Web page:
• Join over 1.2 million students every month
  • Accelerate your learning by 29%
  • Unlimited access from just £6.99 per month

Should children who commit crimes be seen as responsible for their actions?

Extracts from this document...

Introduction

TMA 01 Should children who commit crimes be seen as responsible for their actions? To discuss whether or not it is possible, for a child who has committed a crime, to be held responsible for that crime. It must first be decided at what age a child is able to distinguish between right and wrong. To come to this conclusion, one can make use of three different approaches. The scientific approach, a process of constructing theories with predicted outcomes, these theories are then tested and observed to find out the actual outcomes. These outcomes are then used to access whether or not an 'individual' child has reached a particular level of cognitive competence and moral understanding. Secondly the social constructionist approach believes that the change from childhood to adulthood is when a child has knowledge of right from wrong, and that childhood is influenced or 'constructed' through social processes. Because of this we have to consider the place and time in history a child is from. Deconstruction playing an important role also, helping people see things, they take for granted in everyday life, from a different perspective. Showing them how their everyday lives are constructed. Implying that 'children are a product of human-meaning-making' (Chapter 1, p26). The final approach to be discussed will be that of the applied approach. ...read more.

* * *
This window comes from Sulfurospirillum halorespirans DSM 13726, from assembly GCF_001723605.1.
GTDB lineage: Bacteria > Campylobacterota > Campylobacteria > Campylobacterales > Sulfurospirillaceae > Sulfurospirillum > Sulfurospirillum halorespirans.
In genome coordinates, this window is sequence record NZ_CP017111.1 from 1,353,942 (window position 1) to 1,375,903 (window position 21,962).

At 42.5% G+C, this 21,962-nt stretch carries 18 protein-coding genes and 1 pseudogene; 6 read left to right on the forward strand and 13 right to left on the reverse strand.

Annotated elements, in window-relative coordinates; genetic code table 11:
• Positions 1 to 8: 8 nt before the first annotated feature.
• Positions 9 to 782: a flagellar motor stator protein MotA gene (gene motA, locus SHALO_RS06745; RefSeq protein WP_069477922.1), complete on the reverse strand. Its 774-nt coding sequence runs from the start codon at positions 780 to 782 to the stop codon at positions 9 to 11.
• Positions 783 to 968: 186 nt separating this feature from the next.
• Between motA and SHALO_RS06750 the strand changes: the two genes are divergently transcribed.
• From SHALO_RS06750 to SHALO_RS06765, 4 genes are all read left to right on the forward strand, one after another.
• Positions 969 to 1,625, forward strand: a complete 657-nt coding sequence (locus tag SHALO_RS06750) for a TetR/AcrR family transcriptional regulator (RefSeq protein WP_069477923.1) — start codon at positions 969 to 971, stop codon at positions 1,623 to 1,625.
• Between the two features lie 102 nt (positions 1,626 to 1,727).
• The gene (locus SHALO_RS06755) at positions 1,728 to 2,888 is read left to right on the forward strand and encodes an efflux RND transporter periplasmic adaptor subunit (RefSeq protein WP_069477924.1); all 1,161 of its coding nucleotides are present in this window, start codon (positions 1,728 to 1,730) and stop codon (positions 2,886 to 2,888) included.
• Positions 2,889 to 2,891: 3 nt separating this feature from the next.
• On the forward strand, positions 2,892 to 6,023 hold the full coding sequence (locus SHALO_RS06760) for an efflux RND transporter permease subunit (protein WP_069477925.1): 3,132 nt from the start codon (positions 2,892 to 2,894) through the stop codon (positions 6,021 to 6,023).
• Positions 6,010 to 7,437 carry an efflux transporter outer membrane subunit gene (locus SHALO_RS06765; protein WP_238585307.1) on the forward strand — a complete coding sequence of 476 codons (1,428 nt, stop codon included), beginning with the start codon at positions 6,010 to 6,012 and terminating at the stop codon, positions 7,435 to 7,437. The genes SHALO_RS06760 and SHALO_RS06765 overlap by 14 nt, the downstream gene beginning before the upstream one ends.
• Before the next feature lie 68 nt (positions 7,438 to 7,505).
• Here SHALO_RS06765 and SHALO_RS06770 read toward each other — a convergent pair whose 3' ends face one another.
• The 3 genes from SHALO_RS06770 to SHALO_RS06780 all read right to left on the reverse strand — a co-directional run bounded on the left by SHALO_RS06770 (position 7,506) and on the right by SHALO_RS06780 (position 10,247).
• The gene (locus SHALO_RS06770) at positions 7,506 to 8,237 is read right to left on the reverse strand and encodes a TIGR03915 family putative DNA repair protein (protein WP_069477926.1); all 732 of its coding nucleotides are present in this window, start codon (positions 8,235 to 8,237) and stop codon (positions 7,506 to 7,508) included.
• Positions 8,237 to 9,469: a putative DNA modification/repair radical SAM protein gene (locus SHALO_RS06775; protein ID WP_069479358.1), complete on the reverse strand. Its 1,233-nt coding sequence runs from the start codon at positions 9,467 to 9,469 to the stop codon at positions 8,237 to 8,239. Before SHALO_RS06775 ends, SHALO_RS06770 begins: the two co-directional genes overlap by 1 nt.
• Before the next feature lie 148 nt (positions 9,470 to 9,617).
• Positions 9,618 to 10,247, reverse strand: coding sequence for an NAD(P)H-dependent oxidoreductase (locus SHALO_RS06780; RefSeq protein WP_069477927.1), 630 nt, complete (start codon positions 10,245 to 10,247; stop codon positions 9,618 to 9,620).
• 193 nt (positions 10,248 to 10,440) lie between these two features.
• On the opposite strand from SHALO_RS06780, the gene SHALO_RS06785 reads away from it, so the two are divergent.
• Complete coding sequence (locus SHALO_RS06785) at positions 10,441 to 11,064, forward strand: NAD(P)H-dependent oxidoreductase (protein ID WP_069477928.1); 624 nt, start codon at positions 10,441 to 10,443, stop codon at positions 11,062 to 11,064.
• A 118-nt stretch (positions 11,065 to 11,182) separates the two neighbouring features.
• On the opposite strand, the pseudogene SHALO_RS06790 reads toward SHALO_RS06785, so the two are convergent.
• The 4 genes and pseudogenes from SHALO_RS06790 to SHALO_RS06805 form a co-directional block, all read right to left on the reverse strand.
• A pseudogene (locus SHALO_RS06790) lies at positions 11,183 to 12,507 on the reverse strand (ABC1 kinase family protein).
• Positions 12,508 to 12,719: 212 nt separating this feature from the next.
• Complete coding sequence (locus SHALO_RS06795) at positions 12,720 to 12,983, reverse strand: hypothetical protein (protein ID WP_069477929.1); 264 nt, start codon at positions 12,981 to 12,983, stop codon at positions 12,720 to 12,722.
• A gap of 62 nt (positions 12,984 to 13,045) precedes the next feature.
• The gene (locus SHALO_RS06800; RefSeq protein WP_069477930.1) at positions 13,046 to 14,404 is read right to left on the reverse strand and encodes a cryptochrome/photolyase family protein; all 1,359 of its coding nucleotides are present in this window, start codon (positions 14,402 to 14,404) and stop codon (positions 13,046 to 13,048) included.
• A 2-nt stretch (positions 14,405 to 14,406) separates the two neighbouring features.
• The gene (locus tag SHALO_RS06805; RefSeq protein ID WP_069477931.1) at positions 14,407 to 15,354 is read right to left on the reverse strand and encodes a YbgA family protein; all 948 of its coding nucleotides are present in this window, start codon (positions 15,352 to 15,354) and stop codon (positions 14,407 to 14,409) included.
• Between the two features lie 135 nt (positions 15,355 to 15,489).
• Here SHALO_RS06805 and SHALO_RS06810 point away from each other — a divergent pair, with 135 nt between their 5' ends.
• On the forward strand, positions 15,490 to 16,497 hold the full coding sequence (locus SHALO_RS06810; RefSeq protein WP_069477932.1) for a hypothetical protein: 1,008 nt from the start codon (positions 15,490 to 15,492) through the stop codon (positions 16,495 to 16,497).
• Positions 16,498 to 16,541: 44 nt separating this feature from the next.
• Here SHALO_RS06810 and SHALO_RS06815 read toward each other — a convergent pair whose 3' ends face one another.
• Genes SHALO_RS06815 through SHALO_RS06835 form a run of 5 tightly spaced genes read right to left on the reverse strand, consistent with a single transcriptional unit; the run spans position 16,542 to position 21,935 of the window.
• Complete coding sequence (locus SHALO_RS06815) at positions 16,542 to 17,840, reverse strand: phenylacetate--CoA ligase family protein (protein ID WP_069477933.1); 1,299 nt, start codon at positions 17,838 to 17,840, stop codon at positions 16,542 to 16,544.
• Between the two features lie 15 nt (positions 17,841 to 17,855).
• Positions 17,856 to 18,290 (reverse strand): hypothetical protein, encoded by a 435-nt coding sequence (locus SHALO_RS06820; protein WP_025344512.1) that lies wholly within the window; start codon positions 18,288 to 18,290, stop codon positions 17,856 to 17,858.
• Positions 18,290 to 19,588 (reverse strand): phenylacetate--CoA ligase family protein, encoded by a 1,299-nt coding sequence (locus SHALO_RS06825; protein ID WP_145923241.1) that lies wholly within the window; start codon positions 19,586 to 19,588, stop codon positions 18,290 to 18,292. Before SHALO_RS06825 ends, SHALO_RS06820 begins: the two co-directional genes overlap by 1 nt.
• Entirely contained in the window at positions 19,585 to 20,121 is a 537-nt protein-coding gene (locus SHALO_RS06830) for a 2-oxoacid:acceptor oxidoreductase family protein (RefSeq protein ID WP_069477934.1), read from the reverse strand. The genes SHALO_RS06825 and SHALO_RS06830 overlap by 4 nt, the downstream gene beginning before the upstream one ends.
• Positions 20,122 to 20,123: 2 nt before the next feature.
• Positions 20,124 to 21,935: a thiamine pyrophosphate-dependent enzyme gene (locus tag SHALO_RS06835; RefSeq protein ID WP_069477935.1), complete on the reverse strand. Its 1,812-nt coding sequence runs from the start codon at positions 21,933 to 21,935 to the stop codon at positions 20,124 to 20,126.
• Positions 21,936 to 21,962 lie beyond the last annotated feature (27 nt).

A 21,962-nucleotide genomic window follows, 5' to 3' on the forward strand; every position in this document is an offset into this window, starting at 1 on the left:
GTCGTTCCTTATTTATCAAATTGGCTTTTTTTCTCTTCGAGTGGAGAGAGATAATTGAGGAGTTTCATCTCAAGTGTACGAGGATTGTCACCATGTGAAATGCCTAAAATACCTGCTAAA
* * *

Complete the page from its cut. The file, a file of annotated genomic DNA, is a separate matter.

Middle

These two stages are part of, what Kohlberg calls, the Pre-conventional level. The next level, Conventional, comprises of stage 3 ''I am loyal to you because you care for and love me''. Stage 4 being '' I must be good because the law states that I must''. Moving onto the Principled level with stage 5 being, ''I am good because I do not wish to hurt others', and finally into stage 6 of ''I am going to feel bad if I am not good'' (Chapter 1, p17). While all children are said to pass through these stages, they are all greatly influenced by their culture and upbringing, and have similar morals to the people who have influenced them the most, i.e. their parents or guardians. However, Kohlberg's theory is based on objective, impersonal and ideal grounds, implying that moral judgements are universal (Chapter 1, p16). In contrast the social constructionist approach 'sees different ideas about children and childhood as products of different world views' (Chapter 1, p19). A very good example of that would be of the Japanese belief that children are not individuals, that they are actually extensions of their parents, and should their mother commit suicide, then they, as children, will no longer have an identity and would have an incomplete life. ...read more.